electric carLi-ion LCA

In other news, those clever white-jacketed** peeps we call scientists have done the first lifecycle analysis (LCA) on a lithium-ion (Li-ion) battery such as one would use in an electric car.  Li-ion batteries are great – they’re basically maintenance-free, lighter, and can store more energy than other batteries (including NiMH batteries).  Also, they don’t lose capacity if you keep recharging them from a less-than-full state (unlike, sigh, many other batteries), live for ages, and don’t self-discharge much.  So we likes em.

Why an LCA??  First, a word on what an LCA is. Basically, it’s the assessment of any given product from the moment it becomes a glint in a manufacturer’s eye, to the moment it ends up being dumped/recycled. The purpose is measure exactly how much energy and resources go into making said product, and include not only the making of the product itself, but also the energy/resource costs of all its components, and also its eventual dumping/destruction/recycling.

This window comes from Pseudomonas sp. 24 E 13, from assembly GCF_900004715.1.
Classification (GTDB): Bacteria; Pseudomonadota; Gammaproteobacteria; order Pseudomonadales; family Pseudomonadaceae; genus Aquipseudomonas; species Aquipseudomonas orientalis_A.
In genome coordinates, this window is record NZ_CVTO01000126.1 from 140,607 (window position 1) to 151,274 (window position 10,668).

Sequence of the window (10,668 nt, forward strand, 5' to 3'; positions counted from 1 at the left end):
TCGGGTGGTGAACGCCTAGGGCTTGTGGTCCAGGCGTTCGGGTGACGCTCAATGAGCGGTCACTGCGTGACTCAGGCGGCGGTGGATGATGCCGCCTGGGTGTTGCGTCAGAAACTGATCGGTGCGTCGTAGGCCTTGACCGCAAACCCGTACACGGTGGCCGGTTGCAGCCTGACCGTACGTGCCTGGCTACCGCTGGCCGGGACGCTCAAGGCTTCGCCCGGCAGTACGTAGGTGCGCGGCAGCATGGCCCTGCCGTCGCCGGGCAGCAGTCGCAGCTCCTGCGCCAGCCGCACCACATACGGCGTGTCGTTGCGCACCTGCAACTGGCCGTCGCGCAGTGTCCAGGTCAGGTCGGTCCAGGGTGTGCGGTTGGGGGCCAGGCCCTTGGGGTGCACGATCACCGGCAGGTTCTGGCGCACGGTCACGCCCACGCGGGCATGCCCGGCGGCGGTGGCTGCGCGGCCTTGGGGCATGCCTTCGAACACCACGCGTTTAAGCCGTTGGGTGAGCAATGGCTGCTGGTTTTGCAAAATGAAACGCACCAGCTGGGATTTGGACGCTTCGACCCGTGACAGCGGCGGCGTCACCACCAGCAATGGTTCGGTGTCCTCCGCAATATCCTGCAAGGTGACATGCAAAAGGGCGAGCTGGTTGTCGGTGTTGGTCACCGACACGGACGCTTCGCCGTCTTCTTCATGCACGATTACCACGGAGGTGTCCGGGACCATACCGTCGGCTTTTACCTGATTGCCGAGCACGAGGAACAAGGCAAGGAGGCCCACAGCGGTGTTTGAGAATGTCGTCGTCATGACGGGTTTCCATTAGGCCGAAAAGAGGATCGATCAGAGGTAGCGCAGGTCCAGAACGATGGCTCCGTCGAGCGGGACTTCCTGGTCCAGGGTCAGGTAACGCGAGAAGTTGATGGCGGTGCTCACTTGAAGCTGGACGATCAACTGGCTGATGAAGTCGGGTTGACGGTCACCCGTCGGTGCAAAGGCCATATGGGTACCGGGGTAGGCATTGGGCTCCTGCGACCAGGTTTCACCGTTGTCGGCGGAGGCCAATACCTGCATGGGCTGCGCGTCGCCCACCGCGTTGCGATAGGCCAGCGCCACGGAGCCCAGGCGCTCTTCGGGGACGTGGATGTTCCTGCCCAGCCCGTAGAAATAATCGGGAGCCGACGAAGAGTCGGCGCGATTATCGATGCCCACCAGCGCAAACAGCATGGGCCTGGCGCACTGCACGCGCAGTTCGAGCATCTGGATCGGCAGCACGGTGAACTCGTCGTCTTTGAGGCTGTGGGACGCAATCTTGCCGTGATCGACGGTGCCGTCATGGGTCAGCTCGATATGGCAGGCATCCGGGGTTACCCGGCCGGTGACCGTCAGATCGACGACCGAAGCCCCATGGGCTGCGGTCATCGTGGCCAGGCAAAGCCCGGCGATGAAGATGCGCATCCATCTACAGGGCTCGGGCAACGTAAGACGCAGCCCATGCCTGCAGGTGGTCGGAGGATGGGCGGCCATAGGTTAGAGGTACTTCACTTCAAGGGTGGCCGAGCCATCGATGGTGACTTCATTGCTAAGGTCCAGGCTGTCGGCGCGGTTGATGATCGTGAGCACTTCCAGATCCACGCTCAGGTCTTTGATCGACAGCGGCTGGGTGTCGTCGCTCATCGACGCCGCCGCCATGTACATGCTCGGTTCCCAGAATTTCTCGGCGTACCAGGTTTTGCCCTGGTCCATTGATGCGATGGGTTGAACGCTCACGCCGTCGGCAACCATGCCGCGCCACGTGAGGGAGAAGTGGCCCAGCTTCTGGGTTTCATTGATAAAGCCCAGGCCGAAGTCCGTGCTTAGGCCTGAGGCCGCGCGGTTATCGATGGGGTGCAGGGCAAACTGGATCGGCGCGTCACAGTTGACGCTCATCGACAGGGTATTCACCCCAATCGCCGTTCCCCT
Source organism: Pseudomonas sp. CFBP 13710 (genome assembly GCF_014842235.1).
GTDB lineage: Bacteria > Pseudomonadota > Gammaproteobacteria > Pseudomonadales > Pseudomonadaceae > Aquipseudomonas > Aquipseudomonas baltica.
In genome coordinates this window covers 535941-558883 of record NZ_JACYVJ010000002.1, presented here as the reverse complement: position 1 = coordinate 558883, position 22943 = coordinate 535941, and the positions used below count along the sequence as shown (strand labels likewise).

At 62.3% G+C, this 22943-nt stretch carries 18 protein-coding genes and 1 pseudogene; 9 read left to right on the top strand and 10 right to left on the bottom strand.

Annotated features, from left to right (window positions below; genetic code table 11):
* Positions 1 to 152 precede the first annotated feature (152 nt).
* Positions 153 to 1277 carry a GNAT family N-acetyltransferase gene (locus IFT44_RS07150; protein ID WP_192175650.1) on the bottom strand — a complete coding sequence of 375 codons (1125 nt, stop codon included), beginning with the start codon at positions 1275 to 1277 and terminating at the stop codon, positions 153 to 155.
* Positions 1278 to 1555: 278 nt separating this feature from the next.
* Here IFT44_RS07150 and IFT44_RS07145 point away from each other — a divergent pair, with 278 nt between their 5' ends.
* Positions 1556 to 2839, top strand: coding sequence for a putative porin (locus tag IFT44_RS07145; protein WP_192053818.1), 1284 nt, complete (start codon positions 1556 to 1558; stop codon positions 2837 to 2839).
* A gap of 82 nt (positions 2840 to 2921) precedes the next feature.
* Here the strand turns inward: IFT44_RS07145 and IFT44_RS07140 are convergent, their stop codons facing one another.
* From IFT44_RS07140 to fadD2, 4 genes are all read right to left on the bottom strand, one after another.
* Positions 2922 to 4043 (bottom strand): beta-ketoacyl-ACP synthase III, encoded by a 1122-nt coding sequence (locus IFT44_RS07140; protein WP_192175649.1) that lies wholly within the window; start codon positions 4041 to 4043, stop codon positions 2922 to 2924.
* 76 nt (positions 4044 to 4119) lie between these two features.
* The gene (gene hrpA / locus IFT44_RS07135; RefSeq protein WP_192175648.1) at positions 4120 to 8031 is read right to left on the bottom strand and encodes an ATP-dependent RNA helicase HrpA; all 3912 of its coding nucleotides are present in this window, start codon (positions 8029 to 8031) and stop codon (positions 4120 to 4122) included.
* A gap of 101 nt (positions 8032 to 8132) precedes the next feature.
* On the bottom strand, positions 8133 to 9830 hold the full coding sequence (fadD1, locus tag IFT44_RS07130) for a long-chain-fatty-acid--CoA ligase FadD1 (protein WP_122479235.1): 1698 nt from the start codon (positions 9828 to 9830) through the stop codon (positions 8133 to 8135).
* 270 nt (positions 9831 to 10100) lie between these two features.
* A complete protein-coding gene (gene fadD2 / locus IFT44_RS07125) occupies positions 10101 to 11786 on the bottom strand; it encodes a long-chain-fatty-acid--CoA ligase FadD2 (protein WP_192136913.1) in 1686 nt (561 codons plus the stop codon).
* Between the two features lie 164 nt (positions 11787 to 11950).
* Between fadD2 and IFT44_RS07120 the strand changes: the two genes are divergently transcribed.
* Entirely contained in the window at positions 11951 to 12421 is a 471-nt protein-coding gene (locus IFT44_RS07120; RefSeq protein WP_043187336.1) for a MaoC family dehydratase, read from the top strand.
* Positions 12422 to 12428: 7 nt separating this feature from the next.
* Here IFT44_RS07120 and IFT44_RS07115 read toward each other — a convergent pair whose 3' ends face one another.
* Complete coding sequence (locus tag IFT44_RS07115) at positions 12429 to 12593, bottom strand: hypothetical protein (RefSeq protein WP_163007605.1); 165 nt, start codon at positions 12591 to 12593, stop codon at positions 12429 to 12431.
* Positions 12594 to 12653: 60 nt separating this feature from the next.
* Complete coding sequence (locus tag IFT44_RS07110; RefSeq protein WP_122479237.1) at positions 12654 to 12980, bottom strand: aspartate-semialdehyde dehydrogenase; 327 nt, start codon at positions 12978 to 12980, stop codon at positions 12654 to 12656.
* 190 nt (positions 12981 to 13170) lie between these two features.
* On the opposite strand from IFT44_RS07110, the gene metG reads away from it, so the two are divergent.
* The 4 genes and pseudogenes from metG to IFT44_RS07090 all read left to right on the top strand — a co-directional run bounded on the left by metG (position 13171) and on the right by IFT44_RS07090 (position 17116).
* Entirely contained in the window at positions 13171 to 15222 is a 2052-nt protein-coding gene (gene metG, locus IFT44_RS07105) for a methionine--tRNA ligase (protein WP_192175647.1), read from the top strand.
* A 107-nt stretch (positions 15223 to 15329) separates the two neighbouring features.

The worry with electric cars is that the environmental impact of actually _producing_ Li-ion batteries might outweigh any environmental benefits conferred by using electric rather than petroleum-engined cars.  This, it turns out, is not the case.  Indeed, such a battery accounts for at most 15% of the total environmental burden of an electric car, of which a little over half comes from the refinement and processing of its raw materials.